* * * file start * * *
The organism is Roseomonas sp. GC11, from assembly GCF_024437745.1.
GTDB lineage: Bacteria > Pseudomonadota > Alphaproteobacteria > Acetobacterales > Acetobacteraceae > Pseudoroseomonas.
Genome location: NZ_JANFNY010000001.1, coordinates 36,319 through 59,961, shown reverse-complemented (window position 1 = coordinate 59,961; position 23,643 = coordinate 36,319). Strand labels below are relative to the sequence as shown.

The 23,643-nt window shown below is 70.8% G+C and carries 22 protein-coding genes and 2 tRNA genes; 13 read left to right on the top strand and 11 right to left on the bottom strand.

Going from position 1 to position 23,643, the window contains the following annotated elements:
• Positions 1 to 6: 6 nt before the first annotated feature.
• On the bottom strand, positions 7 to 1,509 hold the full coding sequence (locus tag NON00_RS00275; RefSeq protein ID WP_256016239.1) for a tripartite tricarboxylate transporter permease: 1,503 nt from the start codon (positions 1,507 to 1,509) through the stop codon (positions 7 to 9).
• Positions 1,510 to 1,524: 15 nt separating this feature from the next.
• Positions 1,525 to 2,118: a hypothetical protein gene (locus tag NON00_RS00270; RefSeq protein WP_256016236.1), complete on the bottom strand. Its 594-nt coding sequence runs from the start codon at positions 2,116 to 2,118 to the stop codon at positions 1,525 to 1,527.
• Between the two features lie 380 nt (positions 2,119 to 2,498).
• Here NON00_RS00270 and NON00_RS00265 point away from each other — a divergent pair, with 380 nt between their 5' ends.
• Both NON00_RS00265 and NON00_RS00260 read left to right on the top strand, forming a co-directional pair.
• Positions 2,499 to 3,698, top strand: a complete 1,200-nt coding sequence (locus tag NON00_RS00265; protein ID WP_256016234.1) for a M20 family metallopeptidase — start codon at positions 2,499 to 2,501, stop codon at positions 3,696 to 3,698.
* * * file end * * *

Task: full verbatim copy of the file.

The organism is Roseomonas sp. GC11, from assembly GCF_024437745.1.
GTDB lineage: Bacteria > Pseudomonadota > Alphaproteobacteria > Acetobacterales > Acetobacteraceae > Pseudoroseomonas.
Genome location: NZ_JANFNY010000001.1, coordinates 36,319 through 59,961, shown reverse-complemented (window position 1 = coordinate 59,961; position 23,643 = coordinate 36,319). Strand labels below are relative to the sequence as shown.

The 23,643-nt window shown below is 70.8% G+C and carries 22 protein-coding genes and 2 tRNA genes; 13 read left to right on the top strand and 11 right to left on the bottom strand.

Going from position 1 to position 23,643, the window contains the following annotated elements:
• Positions 1 to 6: 6 nt before the first annotated feature.
• On the bottom strand, positions 7 to 1,509 hold the full coding sequence (locus tag NON00_RS00275; RefSeq protein ID WP_256016239.1) for a tripartite tricarboxylate transporter permease: 1,503 nt from the start codon (positions 1,507 to 1,509) through the stop codon (positions 7 to 9).
• Positions 1,510 to 1,524: 15 nt separating this feature from the next.
• Positions 1,525 to 2,118: a hypothetical protein gene (locus tag NON00_RS00270; RefSeq protein WP_256016236.1), complete on the bottom strand. Its 594-nt coding sequence runs from the start codon at positions 2,116 to 2,118 to the stop codon at positions 1,525 to 1,527.
• Between the two features lie 380 nt (positions 2,119 to 2,498).
• Here NON00_RS00270 and NON00_RS00265 point away from each other — a divergent pair, with 380 nt between their 5' ends.
• Both NON00_RS00265 and NON00_RS00260 read left to right on the top strand, forming a co-directional pair.
• Positions 2,499 to 3,698, top strand: a complete 1,200-nt coding sequence (locus tag NON00_RS00265; protein ID WP_256016234.1) for a M20 family metallopeptidase — start codon at positions 2,499 to 2,501, stop codon at positions 3,696 to 3,698.